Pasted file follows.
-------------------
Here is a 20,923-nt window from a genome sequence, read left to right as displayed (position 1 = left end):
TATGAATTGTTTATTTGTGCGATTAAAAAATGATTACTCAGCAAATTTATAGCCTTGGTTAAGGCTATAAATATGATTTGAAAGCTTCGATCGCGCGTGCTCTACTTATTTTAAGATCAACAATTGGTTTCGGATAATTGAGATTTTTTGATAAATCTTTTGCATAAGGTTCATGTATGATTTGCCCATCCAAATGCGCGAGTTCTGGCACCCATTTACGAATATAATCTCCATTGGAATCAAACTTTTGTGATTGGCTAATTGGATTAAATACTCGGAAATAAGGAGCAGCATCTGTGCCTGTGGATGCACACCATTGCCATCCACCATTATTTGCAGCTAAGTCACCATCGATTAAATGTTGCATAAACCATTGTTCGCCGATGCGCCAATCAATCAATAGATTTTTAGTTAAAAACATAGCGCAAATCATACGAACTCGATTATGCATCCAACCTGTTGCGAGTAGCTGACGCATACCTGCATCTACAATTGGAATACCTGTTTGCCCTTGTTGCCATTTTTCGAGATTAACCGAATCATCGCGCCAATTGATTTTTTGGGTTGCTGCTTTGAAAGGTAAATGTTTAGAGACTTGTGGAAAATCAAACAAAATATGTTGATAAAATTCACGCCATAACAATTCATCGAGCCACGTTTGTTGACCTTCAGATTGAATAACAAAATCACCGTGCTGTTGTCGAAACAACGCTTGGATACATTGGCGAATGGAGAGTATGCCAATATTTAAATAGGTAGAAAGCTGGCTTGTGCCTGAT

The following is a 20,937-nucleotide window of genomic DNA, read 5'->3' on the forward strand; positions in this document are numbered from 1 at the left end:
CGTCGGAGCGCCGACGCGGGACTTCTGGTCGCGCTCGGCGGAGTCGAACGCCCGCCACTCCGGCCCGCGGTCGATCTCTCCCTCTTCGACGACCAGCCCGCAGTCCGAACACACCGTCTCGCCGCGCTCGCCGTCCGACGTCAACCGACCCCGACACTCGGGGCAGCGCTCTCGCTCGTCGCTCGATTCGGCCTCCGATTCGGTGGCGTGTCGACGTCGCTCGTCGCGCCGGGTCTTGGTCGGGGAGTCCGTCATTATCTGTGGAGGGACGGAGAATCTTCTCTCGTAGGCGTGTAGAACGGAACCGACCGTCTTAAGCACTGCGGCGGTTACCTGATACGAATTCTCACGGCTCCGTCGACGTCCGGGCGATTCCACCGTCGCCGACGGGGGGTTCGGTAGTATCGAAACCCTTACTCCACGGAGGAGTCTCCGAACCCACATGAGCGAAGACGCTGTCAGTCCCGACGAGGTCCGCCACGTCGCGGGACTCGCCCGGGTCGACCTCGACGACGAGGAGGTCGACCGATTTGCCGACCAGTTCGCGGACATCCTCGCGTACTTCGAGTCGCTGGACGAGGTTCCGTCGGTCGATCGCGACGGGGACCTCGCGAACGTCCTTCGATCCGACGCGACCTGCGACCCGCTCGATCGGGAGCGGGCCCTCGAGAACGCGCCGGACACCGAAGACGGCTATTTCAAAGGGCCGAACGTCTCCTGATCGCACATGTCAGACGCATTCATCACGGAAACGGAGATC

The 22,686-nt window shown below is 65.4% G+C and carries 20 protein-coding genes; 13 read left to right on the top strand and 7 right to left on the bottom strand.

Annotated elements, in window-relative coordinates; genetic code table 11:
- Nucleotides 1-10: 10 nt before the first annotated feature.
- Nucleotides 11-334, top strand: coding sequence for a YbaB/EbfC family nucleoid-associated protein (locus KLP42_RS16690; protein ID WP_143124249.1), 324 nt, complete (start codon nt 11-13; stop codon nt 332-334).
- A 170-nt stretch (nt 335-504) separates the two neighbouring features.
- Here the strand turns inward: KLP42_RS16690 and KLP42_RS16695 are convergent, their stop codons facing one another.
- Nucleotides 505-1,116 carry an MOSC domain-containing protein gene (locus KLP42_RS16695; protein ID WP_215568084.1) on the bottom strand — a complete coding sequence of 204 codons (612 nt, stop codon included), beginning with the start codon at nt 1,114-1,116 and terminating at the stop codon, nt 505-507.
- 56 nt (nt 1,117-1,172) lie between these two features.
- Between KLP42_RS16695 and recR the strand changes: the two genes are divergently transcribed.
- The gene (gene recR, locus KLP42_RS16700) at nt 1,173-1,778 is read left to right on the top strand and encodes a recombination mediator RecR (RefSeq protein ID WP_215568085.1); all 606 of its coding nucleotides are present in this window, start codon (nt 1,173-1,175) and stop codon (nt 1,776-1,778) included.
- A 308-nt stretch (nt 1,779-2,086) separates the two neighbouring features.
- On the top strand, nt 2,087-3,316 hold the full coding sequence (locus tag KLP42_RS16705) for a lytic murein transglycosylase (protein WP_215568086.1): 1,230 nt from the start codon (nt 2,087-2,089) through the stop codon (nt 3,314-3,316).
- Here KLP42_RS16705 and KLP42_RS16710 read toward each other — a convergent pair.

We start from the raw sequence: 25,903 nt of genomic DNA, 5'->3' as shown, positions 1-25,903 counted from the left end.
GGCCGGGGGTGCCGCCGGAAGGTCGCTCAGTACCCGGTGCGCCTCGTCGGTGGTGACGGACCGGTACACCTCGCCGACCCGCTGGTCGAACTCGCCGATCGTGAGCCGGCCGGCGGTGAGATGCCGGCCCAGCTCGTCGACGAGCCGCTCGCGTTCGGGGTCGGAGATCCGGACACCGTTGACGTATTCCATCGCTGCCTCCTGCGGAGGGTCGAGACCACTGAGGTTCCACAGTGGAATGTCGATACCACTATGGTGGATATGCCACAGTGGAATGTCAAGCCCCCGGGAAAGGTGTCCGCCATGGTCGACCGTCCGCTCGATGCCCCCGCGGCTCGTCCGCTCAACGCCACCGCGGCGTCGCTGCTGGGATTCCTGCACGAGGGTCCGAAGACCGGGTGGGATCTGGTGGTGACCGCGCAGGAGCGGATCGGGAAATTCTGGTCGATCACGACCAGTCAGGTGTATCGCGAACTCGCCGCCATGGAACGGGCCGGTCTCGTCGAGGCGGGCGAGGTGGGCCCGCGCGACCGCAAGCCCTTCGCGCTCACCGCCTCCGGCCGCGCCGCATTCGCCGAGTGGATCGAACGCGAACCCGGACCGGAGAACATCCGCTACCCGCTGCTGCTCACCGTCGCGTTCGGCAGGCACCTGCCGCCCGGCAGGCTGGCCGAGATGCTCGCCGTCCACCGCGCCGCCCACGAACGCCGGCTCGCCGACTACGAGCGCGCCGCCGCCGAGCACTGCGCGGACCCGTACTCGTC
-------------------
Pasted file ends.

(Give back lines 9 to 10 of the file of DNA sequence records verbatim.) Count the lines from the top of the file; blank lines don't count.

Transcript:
- A 170-nt stretch (nt 335-504) separates the two neighbouring features.
- Here the strand turns inward: KLP42_RS16690 and KLP42_RS16695 are convergent, their stop codons facing one another.